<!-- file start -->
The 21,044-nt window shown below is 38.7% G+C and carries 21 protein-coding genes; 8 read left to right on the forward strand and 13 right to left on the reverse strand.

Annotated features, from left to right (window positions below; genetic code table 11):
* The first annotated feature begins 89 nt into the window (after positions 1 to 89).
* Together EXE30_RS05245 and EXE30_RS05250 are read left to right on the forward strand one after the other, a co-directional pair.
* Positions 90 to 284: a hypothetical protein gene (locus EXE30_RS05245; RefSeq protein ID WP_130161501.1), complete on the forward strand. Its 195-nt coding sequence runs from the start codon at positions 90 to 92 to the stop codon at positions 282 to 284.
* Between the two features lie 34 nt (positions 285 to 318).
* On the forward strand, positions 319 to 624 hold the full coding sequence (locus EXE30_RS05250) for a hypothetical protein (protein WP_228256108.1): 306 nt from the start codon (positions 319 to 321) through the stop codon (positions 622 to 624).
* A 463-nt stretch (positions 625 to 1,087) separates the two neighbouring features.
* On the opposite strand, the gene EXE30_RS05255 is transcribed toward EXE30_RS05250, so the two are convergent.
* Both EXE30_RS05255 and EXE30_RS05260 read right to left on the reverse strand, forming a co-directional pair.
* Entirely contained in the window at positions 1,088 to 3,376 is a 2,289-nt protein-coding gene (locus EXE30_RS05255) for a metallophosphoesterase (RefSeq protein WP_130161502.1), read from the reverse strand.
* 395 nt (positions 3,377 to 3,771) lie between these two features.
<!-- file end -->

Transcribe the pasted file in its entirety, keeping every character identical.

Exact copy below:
The 21,044-nt window shown below is 38.7% G+C and carries 21 protein-coding genes; 8 read left to right on the forward strand and 13 right to left on the reverse strand.

Annotated features, from left to right (window positions below; genetic code table 11):
* The first annotated feature begins 89 nt into the window (after positions 1 to 89).
* Together EXE30_RS05245 and EXE30_RS05250 are read left to right on the forward strand one after the other, a co-directional pair.
* Positions 90 to 284: a hypothetical protein gene (locus EXE30_RS05245; RefSeq protein ID WP_130161501.1), complete on the forward strand. Its 195-nt coding sequence runs from the start codon at positions 90 to 92 to the stop codon at positions 282 to 284.
* Between the two features lie 34 nt (positions 285 to 318).
* On the forward strand, positions 319 to 624 hold the full coding sequence (locus EXE30_RS05250) for a hypothetical protein (protein WP_228256108.1): 306 nt from the start codon (positions 319 to 321) through the stop codon (positions 622 to 624).
* A 463-nt stretch (positions 625 to 1,087) separates the two neighbouring features.
* On the opposite strand, the gene EXE30_RS05255 is transcribed toward EXE30_RS05250, so the two are convergent.
* Both EXE30_RS05255 and EXE30_RS05260 read right to left on the reverse strand, forming a co-directional pair.
* Entirely contained in the window at positions 1,088 to 3,376 is a 2,289-nt protein-coding gene (locus EXE30_RS05255) for a metallophosphoesterase (RefSeq protein WP_130161502.1), read from the reverse strand.
* 395 nt (positions 3,377 to 3,771) lie between these two features.